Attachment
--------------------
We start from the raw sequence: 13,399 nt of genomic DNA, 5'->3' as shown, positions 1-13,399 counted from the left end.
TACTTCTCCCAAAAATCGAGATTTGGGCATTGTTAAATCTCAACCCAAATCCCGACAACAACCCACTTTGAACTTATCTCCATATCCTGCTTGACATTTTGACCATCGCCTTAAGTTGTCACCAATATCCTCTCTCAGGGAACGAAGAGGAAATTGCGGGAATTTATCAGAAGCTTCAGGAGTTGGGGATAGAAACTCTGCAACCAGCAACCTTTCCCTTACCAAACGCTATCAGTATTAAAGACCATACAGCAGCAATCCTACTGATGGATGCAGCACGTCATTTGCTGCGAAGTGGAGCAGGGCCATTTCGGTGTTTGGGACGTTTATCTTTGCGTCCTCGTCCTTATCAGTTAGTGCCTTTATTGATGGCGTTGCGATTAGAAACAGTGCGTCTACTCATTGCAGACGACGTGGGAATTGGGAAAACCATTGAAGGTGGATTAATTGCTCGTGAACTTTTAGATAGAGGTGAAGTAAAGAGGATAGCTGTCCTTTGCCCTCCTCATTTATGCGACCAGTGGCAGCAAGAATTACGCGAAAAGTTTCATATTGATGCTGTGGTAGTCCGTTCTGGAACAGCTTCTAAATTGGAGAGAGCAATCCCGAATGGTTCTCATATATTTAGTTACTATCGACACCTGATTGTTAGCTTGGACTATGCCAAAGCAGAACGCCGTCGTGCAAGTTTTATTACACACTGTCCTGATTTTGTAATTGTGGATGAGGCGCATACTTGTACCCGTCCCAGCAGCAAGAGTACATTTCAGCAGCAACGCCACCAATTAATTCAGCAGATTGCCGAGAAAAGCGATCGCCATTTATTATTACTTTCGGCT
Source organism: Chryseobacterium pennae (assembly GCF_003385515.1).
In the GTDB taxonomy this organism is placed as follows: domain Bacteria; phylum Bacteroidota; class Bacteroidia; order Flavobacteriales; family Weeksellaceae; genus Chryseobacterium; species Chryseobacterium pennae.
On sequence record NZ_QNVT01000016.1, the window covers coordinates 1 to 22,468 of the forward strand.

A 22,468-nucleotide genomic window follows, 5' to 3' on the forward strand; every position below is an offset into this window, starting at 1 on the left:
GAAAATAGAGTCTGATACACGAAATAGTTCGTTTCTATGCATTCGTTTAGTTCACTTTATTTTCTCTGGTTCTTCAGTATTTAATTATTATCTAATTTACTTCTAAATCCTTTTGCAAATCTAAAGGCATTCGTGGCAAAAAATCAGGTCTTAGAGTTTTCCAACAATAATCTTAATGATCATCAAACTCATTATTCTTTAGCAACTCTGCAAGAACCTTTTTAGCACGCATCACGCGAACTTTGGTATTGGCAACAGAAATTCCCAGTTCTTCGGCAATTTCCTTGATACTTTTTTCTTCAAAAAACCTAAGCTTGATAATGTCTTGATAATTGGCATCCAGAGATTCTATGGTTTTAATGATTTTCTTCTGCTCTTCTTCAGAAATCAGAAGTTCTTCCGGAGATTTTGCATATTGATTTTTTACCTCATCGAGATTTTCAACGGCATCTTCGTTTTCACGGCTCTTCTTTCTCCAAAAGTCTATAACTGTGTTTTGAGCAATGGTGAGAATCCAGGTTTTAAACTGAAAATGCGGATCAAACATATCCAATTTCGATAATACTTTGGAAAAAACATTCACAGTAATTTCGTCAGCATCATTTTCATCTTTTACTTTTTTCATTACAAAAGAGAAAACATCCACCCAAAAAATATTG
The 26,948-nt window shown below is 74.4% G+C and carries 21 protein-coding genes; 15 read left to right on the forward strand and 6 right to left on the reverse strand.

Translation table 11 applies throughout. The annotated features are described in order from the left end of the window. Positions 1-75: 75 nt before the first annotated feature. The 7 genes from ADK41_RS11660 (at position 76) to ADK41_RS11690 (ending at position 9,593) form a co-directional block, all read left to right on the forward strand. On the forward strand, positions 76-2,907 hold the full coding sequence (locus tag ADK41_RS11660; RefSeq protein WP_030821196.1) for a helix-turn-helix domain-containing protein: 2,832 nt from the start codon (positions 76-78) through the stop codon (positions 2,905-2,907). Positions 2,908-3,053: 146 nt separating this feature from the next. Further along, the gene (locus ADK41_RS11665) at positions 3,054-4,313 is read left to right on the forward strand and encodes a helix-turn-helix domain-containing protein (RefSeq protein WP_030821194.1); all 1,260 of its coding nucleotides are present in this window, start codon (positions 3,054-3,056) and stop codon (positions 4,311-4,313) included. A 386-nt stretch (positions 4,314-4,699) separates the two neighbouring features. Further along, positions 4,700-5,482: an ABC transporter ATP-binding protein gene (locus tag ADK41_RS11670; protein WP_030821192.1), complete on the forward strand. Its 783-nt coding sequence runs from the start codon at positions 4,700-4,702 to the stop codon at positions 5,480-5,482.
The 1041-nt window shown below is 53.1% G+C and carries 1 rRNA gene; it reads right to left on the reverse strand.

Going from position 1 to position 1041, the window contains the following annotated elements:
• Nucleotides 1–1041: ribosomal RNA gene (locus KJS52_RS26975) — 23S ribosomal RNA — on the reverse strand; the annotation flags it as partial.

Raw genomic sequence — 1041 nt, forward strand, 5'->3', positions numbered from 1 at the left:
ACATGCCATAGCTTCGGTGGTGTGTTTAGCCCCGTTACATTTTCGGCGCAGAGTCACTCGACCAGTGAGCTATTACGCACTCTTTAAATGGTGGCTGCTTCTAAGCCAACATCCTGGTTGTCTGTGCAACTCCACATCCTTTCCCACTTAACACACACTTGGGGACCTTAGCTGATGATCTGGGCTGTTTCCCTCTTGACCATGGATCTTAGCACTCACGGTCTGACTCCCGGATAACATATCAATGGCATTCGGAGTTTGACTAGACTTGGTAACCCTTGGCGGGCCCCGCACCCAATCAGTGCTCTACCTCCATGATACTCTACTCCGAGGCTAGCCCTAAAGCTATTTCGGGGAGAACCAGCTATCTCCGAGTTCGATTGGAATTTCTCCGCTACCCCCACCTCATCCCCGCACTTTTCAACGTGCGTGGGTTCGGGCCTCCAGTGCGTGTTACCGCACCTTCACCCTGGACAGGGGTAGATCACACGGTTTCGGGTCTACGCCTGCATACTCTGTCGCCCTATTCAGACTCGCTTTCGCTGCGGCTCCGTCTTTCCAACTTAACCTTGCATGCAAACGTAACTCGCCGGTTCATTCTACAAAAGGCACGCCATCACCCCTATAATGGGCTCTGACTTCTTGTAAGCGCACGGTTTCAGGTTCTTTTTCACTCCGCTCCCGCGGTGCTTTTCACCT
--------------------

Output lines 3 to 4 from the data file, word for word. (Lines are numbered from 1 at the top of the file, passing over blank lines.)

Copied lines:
Source organism: Chryseobacterium pennae (assembly GCF_003385515.1).
In the GTDB taxonomy this organism is placed as follows: domain Bacteria; phylum Bacteroidota; class Bacteroidia; order Flavobacteriales; family Weeksellaceae; genus Chryseobacterium; species Chryseobacterium pennae.